Import Search Paths
.. admonition:: FIXME
Write this section. Can source files be self-contained modules? How does -i
mode work? Can the "wrong" module be found when looking for a dependency
(i.e. can I substitute my own Foundation and expect AppKit to work)?
How are modules stored on disk? How do hierarchical module names work?
Interoperability with Objective-C via Clang
The compiler has the ability to interoperate with C and Objective-C by
importing `Clang modules <Clang module>`. This feature of the Clang compiler
was developed to provide a "semantic import" extension to the C family of
languages. The Swift compiler uses this to expose declarations from C and
Objective-C as if they used native Swift types.
In all the examples above, ``import AppKit`` has been using this mechanism:
the module found with the name "AppKit" is generated from the Objective-C
AppKit framework.
Clang Submodules
Clang also has a concept of "submodules", which are essentially hierarchically-
named modules. Unlike Swift's :ref:`submodules`, Clang submodules are visible
from outside the module. It is conventional for a top-level Clang module to
re-export all of its submodules, but sometimes certain submodules are specified
to require an explicit import::
import OpenGL.GL3
Module Overlays
.. warning:: This feature has mostly been removed from Swift; it's only in use
in the "overlay" libraries bundled with Swift itself.
If a source file in module A includes ``import A``, this indicates that the
source file is providing a replacement or overlay for an external module.
In most cases, the source file will `re-export` the underlying module, but
add some convenience APIs to make the existing interface more Swift-friendly.
This replacement syntax (using the current module name in an import) cannot
be used to overlay a Swift module, because :ref:`module-naming`.
Multiple source files, part 2
In migrating from Objective-C to Swift, it is expected that a single program
will contain a mix of sources. The compiler therefore allows importing a single
Objective-C header, exposing its declarations to the main source file by
constructing a sort of "ad hoc" module. These can then be used like any
other declarations imported from C or Objective-C.
.. note:: This is describing the feature that eventually became "bridging
headers" for app targets.
Accessing Swift declarations from Objective-C
.. warning:: This never actually happened; instead, we went with "generated
headers" output by the Swift compiler.
Using the new ``@import`` syntax, Objective-C translation units can import
Swift modules as well. Swift declarations will be mirrored into Objective-C
and can be called natively, just as Objective-C declarations are mirrored into
Swift for `Clang modules <Clang module>`. In this case, only the declarations
compatible with Objective-C will be visible.
.. admonition:: TODO
We need to actually do this, but it requires working on a branch of Clang, so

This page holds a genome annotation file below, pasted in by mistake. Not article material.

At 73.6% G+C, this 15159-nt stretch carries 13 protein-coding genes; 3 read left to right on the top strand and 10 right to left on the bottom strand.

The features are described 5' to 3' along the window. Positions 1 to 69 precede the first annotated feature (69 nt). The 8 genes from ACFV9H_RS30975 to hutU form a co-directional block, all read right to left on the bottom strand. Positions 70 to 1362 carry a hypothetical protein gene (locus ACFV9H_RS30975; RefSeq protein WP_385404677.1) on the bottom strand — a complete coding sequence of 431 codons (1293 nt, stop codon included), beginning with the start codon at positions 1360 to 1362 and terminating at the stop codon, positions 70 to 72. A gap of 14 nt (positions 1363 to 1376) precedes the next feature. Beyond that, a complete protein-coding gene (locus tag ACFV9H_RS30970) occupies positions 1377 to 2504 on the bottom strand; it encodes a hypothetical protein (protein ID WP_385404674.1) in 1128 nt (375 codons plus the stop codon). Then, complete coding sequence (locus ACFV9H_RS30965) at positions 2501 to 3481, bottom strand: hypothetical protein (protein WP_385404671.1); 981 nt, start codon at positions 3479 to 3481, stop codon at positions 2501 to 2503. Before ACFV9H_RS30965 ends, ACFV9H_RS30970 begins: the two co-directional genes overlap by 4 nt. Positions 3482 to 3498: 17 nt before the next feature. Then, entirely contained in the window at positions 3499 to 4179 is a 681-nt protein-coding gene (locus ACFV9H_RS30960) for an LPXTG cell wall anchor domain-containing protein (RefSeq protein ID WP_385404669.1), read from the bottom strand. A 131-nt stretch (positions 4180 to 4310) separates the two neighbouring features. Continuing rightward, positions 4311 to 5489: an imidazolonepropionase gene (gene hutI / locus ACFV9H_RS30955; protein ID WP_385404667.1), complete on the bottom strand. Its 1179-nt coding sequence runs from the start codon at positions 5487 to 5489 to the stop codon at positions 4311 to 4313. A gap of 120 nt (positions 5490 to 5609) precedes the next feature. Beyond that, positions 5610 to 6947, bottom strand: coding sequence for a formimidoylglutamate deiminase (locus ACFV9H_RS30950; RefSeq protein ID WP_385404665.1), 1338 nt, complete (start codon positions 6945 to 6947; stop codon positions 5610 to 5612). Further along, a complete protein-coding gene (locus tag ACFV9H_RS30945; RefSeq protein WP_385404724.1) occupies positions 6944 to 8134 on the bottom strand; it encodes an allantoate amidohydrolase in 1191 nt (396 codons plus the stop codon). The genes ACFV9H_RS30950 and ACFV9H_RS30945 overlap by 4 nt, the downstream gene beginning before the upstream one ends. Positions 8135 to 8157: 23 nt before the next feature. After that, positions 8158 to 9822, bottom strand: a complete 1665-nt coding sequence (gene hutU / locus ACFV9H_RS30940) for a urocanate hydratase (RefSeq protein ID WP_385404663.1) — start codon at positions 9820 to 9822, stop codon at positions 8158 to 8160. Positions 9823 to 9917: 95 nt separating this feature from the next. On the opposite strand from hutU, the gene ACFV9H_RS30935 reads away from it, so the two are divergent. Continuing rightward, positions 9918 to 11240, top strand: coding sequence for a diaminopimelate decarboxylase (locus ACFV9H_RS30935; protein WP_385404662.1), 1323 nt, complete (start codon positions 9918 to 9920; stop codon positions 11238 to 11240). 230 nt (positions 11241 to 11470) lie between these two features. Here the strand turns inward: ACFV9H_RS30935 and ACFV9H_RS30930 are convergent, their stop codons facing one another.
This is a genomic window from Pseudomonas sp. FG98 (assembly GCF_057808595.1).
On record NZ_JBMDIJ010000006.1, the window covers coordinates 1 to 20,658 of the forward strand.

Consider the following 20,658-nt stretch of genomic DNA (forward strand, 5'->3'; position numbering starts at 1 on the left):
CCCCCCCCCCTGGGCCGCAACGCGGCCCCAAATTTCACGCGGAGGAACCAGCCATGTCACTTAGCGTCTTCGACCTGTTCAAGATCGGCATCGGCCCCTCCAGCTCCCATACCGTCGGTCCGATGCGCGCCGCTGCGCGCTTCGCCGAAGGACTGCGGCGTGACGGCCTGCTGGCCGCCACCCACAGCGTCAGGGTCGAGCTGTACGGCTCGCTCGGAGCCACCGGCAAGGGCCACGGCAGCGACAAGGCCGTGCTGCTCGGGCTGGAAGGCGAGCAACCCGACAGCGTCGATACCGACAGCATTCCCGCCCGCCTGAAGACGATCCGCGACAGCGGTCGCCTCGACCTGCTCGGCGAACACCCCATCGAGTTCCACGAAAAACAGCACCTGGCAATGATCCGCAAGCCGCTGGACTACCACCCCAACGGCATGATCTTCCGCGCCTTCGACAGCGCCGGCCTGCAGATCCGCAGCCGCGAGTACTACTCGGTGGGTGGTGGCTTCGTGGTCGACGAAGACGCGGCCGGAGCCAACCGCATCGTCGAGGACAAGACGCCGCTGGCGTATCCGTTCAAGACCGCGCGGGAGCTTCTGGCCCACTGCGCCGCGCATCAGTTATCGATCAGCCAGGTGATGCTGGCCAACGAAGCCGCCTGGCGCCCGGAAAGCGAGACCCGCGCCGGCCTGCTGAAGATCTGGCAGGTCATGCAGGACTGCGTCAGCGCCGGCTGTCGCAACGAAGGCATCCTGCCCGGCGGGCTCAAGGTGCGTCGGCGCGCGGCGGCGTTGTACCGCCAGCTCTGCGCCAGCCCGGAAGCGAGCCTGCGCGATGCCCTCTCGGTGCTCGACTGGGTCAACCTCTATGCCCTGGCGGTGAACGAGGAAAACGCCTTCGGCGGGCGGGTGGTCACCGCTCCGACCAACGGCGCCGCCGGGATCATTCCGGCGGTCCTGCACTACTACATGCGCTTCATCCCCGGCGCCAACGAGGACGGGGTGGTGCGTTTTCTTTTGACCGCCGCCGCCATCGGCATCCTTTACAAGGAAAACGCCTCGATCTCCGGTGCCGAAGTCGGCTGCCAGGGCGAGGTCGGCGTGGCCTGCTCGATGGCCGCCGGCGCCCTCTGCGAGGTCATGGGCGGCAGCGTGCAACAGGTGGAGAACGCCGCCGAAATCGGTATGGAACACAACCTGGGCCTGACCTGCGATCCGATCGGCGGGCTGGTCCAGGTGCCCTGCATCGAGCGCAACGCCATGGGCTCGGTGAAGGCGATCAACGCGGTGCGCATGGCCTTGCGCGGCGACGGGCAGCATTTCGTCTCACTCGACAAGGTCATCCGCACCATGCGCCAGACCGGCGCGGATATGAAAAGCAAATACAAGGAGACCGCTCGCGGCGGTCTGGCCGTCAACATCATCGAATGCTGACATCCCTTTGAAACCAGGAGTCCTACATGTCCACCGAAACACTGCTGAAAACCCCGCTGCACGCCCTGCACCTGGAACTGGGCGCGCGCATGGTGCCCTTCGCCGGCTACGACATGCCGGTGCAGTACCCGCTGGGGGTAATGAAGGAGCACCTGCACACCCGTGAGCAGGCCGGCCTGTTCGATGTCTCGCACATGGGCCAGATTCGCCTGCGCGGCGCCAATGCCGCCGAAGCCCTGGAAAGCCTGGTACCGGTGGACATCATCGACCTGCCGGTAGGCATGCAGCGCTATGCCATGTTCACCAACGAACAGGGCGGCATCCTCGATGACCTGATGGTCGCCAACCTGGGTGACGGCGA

we're pushing it back in the schedule as far as possible. The workaround is
to manually write header files for imported Swift classes.
.. admonition:: TODO
Importing Swift sources from within the same target is a goal, but there are
many difficulties. How do you name a file to be imported? What if the file
itself depends on another Objective-C header? What if there's a mutual
dependency across the language boundary? (That's a problem in both directions,
since both Clang modules and Swift modules are only supposed to be exposed
once they've been type-checked.)
.. glossary::
A technique where linking information is included in compiled object files,
so that external dependencies can be recorded without having to explicitly
specify them at link time.
Clang module
A module whose contents are generated from a C-family header or set of
headers. See Clang's Modules__ documentation for more information.
A mechanism for library distribution on OS X. Traditionally contains header
files describing the library's API, a binary file containing the
implementation, and a directory containing any resources the library may
Frameworks are also used on iOS, but as of iOS 7 custom frameworks cannot
be created by users.
To locate and read a module, then make its declarations available in the
current context.
Abstractly, a collection of APIs for a programmer to use, usually with a
common theme. Concretely, the file containing the implementation of these
mangled name
A unique, internal name for a type or value. The term is most commonly used
in C++; see Wikipedia__ for some examples. Swift's name mangling scheme is
not the same as C++'s but serves a similar purpose.
qualified name
A multi-piece name like ``Foundation.NSWindow``, which names an entity
within a particular context. This document is concerned with the case where
the context is the name of an imported module.
To directly expose the API of one module through another module. Including
the latter module in a source file will behave as if the user had also
included the former module.
serialized module
A particular encoding of a module that contains declarations that have
already been processed by the compiler. It may also contain implementations
of some function declarations in `SIL` form.
"Swift Intermediate Language", a stable IR for the distribution of
inlineable code.